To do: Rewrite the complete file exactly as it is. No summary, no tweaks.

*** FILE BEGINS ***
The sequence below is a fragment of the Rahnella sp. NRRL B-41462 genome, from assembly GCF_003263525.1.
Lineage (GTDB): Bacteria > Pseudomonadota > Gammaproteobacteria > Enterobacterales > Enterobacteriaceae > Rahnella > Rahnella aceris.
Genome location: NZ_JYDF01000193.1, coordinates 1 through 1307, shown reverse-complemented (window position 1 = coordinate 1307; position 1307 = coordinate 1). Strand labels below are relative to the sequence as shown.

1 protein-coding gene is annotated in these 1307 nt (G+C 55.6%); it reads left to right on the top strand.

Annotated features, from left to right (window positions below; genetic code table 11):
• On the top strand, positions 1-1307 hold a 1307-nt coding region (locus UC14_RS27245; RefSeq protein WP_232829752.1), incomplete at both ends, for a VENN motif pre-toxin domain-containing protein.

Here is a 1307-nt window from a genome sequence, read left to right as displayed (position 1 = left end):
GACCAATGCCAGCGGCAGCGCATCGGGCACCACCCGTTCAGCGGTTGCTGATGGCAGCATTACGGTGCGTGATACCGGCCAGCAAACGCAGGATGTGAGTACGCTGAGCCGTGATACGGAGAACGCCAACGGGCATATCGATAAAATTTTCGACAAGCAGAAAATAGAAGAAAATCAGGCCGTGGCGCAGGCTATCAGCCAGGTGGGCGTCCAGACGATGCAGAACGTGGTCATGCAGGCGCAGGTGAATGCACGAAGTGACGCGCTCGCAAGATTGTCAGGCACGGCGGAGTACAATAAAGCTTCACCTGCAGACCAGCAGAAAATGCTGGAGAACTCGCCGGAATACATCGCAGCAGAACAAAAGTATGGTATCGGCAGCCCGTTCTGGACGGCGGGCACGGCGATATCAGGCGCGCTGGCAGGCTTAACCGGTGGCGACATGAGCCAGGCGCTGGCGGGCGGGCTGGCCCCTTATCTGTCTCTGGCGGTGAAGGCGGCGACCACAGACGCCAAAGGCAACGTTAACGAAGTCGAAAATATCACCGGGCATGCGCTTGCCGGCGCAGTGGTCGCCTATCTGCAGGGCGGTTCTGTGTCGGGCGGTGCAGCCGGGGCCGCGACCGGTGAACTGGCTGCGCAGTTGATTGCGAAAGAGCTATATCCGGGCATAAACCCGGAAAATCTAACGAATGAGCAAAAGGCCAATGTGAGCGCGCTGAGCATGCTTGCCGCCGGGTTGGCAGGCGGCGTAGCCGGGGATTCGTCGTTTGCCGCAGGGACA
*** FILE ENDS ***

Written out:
The sequence below is a fragment of the Rahnella sp. NRRL B-41462 genome, from assembly GCF_003263525.1.
Lineage (GTDB): Bacteria > Pseudomonadota > Gammaproteobacteria > Enterobacterales > Enterobacteriaceae > Rahnella > Rahnella aceris.
Genome location: NZ_JYDF01000193.1, coordinates 1 through 1307, shown reverse-complemented (window position 1 = coordinate 1307; position 1307 = coordinate 1). Strand labels below are relative to the sequence as shown.

1 protein-coding gene is annotated in these 1307 nt (G+C 55.6%); it reads left to right on the top strand.

Annotated features, from left to right (window positions below; genetic code table 11):
• On the top strand, positions 1-1307 hold a 1307-nt coding region (locus UC14_RS27245; RefSeq protein WP_232829752.1), incomplete at both ends, for a VENN motif pre-toxin domain-containing protein.

Here is a 1307-nt window from a genome sequence, read left to right as displayed (position 1 = left end):
GACCAATGCCAGCGGCAGCGCATCGGGCACCACCCGTTCAGCGGTTGCTGATGGCAGCATTACGGTGCGTGATACCGGCCAGCAAACGCAGGATGTGAGTACGCTGAGCCGTGATACGGAGAACGCCAACGGGCATATCGATAAAATTTTCGACAAGCAGAAAATAGAAGAAAATCAGGCCGTGGCGCAGGCTATCAGCCAGGTGGGCGTCCAGACGATGCAGAACGTGGTCATGCAGGCGCAGGTGAATGCACGAAGTGACGCGCTCGCAAGATTGTCAGGCACGGCGGAGTACAATAAAGCTTCACCTGCAGACCAGCAGAAAATGCTGGAGAACTCGCCGGAATACATCGCAGCAGAACAAAAGTATGGTATCGGCAGCCCGTTCTGGACGGCGGGCACGGCGATATCAGGCGCGCTGGCAGGCTTAACCGGTGGCGACATGAGCCAGGCGCTGGCGGGCGGGCTGGCCCCTTATCTGTCTCTGGCGGTGAAGGCGGCGACCACAGACGCCAAAGGCAACGTTAACGAAGTCGAAAATATCACCGGGCATGCGCTTGCCGGCGCAGTGGTCGCCTATCTGCAGGGCGGTTCTGTGTCGGGCGGTGCAGCCGGGGCCGCGACCGGTGAACTGGCTGCGCAGTTGATTGCGAAAGAGCTATATCCGGGCATAAACCCGGAAAATCTAACGAATGAGCAAAAGGCCAATGTGAGCGCGCTGAGCATGCTTGCCGCCGGGTTGGCAGGCGGCGTAGCCGGGGATTCGTCGTTTGCCGCAGGGACA